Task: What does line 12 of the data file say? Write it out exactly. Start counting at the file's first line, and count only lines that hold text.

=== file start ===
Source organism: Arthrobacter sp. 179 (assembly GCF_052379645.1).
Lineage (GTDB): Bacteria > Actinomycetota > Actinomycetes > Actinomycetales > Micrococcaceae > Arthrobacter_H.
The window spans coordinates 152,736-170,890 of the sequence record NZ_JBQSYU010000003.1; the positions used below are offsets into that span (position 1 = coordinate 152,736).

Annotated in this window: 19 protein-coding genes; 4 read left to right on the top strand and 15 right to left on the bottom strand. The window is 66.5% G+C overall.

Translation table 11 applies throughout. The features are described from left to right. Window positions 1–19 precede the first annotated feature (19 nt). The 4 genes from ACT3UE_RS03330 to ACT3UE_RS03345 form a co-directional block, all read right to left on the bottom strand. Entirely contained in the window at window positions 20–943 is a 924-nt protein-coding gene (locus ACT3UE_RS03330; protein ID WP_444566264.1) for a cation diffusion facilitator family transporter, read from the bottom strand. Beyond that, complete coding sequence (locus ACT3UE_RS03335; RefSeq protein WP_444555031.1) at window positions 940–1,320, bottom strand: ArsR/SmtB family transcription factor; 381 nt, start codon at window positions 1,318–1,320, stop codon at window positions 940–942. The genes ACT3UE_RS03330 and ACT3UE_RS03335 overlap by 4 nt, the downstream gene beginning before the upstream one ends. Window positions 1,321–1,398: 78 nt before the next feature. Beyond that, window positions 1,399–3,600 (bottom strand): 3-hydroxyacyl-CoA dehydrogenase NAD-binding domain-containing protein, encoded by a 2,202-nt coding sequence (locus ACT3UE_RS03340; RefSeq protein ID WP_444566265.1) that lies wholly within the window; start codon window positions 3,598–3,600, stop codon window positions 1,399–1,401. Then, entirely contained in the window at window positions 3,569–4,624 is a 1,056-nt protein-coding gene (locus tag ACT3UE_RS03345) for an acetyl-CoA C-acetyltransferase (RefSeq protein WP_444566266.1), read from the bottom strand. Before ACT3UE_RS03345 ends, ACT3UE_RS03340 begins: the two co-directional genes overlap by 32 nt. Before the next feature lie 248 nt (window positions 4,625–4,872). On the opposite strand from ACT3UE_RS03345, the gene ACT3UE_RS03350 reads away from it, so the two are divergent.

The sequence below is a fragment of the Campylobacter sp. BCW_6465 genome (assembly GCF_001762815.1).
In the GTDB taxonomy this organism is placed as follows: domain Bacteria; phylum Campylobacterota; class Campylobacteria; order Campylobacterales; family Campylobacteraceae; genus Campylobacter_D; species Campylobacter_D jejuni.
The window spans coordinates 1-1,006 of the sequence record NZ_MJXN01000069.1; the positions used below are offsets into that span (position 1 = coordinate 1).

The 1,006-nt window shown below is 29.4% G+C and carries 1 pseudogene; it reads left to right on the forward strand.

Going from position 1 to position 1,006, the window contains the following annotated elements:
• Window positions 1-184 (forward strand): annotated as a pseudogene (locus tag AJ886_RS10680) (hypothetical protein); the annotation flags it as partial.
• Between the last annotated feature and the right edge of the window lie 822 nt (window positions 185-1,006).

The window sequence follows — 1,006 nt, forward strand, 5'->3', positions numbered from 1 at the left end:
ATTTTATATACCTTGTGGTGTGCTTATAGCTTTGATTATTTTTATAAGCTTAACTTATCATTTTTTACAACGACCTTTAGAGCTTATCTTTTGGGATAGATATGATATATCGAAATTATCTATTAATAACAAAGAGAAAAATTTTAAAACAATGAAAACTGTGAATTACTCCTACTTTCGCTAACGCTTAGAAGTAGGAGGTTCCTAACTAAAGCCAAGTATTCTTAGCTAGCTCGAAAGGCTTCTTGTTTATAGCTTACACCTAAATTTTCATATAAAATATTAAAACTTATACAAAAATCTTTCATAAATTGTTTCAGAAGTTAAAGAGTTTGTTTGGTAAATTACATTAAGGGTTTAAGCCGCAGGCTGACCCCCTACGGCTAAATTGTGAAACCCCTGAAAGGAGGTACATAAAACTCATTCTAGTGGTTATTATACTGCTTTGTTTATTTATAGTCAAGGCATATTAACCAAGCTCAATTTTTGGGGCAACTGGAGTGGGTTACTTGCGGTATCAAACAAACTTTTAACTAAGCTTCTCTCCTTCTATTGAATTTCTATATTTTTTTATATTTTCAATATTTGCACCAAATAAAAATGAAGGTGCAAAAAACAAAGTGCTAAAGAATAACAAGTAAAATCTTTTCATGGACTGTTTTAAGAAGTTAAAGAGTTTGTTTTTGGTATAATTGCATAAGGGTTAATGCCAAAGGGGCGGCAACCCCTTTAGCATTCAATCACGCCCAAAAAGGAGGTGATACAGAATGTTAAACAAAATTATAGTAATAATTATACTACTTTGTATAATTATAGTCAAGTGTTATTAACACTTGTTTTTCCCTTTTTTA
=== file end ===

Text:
• Between the last annotated feature and the right edge of the window lie 822 nt (window positions 185-1,006).